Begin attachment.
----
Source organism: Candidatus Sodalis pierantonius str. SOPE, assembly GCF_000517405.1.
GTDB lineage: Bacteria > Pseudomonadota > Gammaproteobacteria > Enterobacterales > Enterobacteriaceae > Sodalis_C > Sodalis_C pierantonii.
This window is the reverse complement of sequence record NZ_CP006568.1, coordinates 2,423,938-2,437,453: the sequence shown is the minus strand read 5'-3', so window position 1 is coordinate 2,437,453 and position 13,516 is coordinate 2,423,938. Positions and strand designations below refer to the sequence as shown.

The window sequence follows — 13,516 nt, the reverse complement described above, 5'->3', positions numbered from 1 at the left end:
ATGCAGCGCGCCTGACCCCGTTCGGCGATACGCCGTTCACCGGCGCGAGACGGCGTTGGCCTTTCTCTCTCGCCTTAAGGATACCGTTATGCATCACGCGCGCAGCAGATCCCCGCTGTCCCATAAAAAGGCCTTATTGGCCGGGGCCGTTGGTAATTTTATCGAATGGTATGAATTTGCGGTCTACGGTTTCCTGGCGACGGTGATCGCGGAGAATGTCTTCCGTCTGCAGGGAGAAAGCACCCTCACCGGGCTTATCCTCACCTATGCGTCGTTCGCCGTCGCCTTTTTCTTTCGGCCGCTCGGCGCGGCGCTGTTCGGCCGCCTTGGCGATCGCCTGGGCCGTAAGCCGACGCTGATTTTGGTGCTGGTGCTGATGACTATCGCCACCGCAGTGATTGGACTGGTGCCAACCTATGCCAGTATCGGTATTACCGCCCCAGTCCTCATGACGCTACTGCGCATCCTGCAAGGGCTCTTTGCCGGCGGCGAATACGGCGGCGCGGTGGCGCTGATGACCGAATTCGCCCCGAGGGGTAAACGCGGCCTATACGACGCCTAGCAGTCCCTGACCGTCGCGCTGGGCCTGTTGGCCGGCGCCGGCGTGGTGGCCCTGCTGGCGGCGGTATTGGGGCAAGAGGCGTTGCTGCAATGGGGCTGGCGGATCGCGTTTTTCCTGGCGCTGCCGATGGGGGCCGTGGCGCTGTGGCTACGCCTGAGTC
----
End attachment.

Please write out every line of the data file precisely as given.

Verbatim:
Source organism: Candidatus Sodalis pierantonius str. SOPE, assembly GCF_000517405.1.
GTDB lineage: Bacteria > Pseudomonadota > Gammaproteobacteria > Enterobacterales > Enterobacteriaceae > Sodalis_C > Sodalis_C pierantonii.
This window is the reverse complement of sequence record NZ_CP006568.1, coordinates 2,423,938-2,437,453: the sequence shown is the minus strand read 5'-3', so window position 1 is coordinate 2,437,453 and position 13,516 is coordinate 2,423,938. Positions and strand designations below refer to the sequence as shown.

The window sequence follows — 13,516 nt, the reverse complement described above, 5'->3', positions numbered from 1 at the left end:
ATGCAGCGCGCCTGACCCCGTTCGGCGATACGCCGTTCACCGGCGCGAGACGGCGTTGGCCTTTCTCTCTCGCCTTAAGGATACCGTTATGCATCACGCGCGCAGCAGATCCCCGCTGTCCCATAAAAAGGCCTTATTGGCCGGGGCCGTTGGTAATTTTATCGAATGGTATGAATTTGCGGTCTACGGTTTCCTGGCGACGGTGATCGCGGAGAATGTCTTCCGTCTGCAGGGAGAAAGCACCCTCACCGGGCTTATCCTCACCTATGCGTCGTTCGCCGTCGCCTTTTTCTTTCGGCCGCTCGGCGCGGCGCTGTTCGGCCGCCTTGGCGATCGCCTGGGCCGTAAGCCGACGCTGATTTTGGTGCTGGTGCTGATGACTATCGCCACCGCAGTGATTGGACTGGTGCCAACCTATGCCAGTATCGGTATTACCGCCCCAGTCCTCATGACGCTACTGCGCATCCTGCAAGGGCTCTTTGCCGGCGGCGAATACGGCGGCGCGGTGGCGCTGATGACCGAATTCGCCCCGAGGGGTAAACGCGGCCTATACGACGCCTAGCAGTCCCTGACCGTCGCGCTGGGCCTGTTGGCCGGCGCCGGCGTGGTGGCCCTGCTGGCGGCGGTATTGGGGCAAGAGGCGTTGCTGCAATGGGGCTGGCGGATCGCGTTTTTCCTGGCGCTGCCGATGGGGGCCGTGGCGCTGTGGCTACGCCTGAGTC